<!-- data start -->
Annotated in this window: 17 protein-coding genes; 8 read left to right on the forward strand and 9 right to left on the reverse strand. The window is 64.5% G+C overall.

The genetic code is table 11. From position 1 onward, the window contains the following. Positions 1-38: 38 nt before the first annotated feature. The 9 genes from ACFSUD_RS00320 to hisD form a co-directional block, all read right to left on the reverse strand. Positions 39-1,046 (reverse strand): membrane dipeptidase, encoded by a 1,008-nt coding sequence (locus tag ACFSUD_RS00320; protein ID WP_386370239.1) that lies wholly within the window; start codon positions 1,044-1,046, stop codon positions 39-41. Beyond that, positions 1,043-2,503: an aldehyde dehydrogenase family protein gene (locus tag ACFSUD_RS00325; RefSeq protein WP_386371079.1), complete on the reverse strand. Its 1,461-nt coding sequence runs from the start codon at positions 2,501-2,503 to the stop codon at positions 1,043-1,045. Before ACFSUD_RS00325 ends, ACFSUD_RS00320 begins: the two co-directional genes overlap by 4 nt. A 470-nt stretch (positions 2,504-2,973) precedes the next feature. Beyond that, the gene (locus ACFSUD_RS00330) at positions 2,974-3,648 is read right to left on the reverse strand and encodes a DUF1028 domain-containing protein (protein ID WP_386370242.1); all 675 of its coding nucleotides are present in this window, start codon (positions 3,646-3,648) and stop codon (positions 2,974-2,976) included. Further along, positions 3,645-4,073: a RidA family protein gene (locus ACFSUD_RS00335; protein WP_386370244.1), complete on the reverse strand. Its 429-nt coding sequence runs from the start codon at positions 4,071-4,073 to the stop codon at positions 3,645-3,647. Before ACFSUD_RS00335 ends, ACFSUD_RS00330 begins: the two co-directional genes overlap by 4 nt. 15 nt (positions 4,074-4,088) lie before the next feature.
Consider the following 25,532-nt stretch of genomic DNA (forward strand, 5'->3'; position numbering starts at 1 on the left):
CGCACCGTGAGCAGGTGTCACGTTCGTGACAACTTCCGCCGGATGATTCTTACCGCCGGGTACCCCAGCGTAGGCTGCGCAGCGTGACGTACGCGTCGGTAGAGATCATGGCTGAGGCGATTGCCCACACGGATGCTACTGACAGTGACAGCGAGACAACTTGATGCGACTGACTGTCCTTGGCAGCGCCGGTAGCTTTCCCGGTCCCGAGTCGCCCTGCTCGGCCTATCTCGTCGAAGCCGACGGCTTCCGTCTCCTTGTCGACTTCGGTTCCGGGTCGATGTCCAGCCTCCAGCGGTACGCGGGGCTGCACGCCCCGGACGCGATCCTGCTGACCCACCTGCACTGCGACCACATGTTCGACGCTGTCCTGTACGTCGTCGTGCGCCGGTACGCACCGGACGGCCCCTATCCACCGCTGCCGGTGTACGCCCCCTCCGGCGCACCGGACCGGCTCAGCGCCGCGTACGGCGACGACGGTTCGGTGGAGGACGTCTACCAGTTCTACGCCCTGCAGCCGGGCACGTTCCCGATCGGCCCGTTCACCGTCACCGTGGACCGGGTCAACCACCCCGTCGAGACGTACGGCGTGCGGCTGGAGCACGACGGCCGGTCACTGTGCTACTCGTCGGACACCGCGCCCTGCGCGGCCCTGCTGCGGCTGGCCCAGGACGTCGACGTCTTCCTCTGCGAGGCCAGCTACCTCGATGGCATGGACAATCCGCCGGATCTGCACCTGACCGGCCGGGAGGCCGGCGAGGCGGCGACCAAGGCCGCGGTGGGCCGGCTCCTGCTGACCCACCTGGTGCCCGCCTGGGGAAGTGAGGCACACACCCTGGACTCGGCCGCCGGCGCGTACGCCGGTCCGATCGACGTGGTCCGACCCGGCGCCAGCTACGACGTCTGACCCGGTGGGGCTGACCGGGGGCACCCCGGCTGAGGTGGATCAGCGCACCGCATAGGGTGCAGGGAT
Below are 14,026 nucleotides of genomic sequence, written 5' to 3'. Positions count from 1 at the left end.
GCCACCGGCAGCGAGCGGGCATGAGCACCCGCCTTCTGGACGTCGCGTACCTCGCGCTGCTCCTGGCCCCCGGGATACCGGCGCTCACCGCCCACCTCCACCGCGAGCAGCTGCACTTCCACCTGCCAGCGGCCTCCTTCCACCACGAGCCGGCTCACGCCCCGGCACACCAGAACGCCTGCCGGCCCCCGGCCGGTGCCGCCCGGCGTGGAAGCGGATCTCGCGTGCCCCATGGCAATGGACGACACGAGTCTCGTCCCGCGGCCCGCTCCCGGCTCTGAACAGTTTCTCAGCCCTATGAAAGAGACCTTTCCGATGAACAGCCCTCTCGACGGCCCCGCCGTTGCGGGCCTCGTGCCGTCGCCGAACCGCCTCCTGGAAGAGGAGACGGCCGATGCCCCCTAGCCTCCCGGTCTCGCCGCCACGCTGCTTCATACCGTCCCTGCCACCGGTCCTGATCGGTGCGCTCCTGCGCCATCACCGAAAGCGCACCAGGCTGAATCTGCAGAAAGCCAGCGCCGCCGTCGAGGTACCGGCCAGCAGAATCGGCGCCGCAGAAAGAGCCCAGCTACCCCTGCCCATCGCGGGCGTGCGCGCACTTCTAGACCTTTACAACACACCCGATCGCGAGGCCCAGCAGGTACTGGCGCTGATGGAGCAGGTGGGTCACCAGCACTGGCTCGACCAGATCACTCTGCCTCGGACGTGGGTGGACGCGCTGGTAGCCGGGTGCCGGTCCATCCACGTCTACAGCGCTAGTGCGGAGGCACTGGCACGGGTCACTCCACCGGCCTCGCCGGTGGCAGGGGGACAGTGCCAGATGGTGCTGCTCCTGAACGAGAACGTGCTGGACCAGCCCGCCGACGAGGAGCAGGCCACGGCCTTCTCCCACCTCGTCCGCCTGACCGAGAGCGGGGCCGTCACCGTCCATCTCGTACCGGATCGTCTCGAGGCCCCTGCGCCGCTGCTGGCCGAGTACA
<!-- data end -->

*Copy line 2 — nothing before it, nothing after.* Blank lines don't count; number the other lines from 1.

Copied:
The genetic code is table 11. From position 1 onward, the window contains the following. Positions 1-38: 38 nt before the first annotated feature. The 9 genes from ACFSUD_RS00320 to hisD form a co-directional block, all read right to left on the reverse strand. Positions 39-1,046 (reverse strand): membrane dipeptidase, encoded by a 1,008-nt coding sequence (locus tag ACFSUD_RS00320; protein ID WP_386370239.1) that lies wholly within the window; start codon positions 1,044-1,046, stop codon positions 39-41. Beyond that, positions 1,043-2,503: an aldehyde dehydrogenase family protein gene (locus tag ACFSUD_RS00325; RefSeq protein WP_386371079.1), complete on the reverse strand. Its 1,461-nt coding sequence runs from the start codon at positions 2,501-2,503 to the stop codon at positions 1,043-1,045. Before ACFSUD_RS00325 ends, ACFSUD_RS00320 begins: the two co-directional genes overlap by 4 nt. A 470-nt stretch (positions 2,504-2,973) precedes the next feature. Beyond that, the gene (locus ACFSUD_RS00330) at positions 2,974-3,648 is read right to left on the reverse strand and encodes a DUF1028 domain-containing protein (protein ID WP_386370242.1); all 675 of its coding nucleotides are present in this window, start codon (positions 3,646-3,648) and stop codon (positions 2,974-2,976) included. Further along, positions 3,645-4,073: a RidA family protein gene (locus ACFSUD_RS00335; protein WP_386370244.1), complete on the reverse strand. Its 429-nt coding sequence runs from the start codon at positions 4,071-4,073 to the stop codon at positions 3,645-3,647. Before ACFSUD_RS00335 ends, ACFSUD_RS00330 begins: the two co-directional genes overlap by 4 nt. 15 nt (positions 4,074-4,088) lie before the next feature.